“We installed a new can line that is capable of handling our own brands as well as our contract packaging business,” he adds. “Currently about 80 percent of our business is preprinted cans and the rest is shrink sleeve label. But by the end of this year I see about 40 percent of our business being sleeves. Our contract packaging is growing, a business that by its very nature is skewed toward relatively short runs. And whenever you’re dealing with short runs, preprinted cans don’t make much sense because minimum order requirements force you to buy far more cans than you need in a short-run business.”
A Lanzara labeler from Axon is the shrink-sleeve labeler at the heart of the new can line. “It’s perfect for when you just want to slam out 1,000 cases or so and then move on to the next beer,” says Doble. “And the look on the store shelf is terrific. The printing on the label just really pops. The labels may cost between six and eight cents each, but it’s definitely worth it.”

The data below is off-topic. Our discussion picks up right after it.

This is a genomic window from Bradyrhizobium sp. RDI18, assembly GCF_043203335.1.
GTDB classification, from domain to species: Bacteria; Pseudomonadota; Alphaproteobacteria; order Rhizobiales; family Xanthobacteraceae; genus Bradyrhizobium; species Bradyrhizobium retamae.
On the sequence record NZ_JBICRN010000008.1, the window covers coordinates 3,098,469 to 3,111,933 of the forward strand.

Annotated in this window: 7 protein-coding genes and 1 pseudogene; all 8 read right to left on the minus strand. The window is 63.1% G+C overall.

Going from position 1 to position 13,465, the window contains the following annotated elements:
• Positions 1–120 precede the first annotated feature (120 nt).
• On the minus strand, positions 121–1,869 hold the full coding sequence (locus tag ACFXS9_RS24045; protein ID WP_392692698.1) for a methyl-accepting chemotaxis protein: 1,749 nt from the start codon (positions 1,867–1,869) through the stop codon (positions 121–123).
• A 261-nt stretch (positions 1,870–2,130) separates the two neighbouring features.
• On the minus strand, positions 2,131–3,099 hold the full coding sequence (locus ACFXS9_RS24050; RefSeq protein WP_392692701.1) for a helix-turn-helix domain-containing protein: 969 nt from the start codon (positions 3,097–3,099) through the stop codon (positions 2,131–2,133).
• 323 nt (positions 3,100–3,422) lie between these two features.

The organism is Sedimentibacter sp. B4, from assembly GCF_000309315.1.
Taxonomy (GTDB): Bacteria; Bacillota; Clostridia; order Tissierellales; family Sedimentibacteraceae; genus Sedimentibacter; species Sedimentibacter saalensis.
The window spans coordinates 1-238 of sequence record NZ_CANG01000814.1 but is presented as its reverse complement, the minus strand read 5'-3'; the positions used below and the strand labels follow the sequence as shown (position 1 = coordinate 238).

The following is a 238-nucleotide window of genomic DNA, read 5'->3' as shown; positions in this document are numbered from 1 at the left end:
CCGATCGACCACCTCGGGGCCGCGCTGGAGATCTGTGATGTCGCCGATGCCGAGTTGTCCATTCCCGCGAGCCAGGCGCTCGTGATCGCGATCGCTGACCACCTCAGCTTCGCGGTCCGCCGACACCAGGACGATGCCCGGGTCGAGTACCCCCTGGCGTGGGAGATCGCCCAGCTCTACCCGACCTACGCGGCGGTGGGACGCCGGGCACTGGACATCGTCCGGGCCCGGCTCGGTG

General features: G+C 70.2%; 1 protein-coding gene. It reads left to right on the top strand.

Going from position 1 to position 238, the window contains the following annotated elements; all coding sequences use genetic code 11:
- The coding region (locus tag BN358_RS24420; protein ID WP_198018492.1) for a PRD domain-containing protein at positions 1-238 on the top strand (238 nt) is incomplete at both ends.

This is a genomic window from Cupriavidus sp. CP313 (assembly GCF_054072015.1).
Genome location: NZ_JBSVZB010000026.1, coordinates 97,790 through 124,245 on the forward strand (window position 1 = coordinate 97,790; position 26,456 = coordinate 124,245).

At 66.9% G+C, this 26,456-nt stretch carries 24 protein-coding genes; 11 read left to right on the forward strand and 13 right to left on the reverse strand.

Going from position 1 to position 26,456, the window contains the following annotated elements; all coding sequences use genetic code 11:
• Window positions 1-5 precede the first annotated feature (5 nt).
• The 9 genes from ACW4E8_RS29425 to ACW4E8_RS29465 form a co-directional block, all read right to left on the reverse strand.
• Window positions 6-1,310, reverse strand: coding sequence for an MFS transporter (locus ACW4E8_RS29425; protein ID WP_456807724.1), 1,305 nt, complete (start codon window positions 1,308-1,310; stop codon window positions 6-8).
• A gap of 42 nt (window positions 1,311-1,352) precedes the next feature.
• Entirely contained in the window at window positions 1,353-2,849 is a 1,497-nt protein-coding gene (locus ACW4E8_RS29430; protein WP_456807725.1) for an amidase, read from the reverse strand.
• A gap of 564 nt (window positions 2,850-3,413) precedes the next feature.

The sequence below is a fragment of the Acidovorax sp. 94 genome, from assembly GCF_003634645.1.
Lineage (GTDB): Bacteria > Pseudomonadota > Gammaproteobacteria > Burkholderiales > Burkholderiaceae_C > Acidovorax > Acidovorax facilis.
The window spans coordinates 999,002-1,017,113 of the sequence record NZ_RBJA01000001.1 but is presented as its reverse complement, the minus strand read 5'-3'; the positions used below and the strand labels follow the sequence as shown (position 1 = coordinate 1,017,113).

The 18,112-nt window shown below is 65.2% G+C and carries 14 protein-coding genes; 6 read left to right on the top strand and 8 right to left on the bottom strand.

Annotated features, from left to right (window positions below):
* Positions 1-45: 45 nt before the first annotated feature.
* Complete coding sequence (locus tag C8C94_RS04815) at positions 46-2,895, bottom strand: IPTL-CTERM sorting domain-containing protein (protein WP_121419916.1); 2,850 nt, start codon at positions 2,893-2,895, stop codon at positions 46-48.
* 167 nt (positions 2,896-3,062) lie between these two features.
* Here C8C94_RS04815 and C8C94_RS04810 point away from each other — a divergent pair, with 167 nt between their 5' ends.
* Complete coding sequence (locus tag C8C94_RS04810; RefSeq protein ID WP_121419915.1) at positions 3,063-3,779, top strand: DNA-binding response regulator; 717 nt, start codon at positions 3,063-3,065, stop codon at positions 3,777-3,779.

Supplied by Labels, Tags and Inserts, the labels used originally at Aviator were a 50-micron PETG. In fairly short order the firm had moved down to 40-micron and it’s now evaluating 35-micron. Among the reasons Doble specified Axon’s Lanzara applicator is because he saw evidence that it would comfortably handle these thinner-gauge label materials, even at speeds to 400/min. The other reason? The shrink sleeve labeler replaced by the Lanzara was an Axon EZ 200 purchased about four years ago on eBay. “If we ever had any problems with that machine, the support we got from Axon was unrivaled,” says Doble, “and a big consideration in our approach to buying machinery is the quality of customer support we get. So when it came time for a new sleeve label applicator, it was a pretty easy decision whose machine it would be.” Nor did it hurt, he adds, that Axon is just down the road in Raleigh.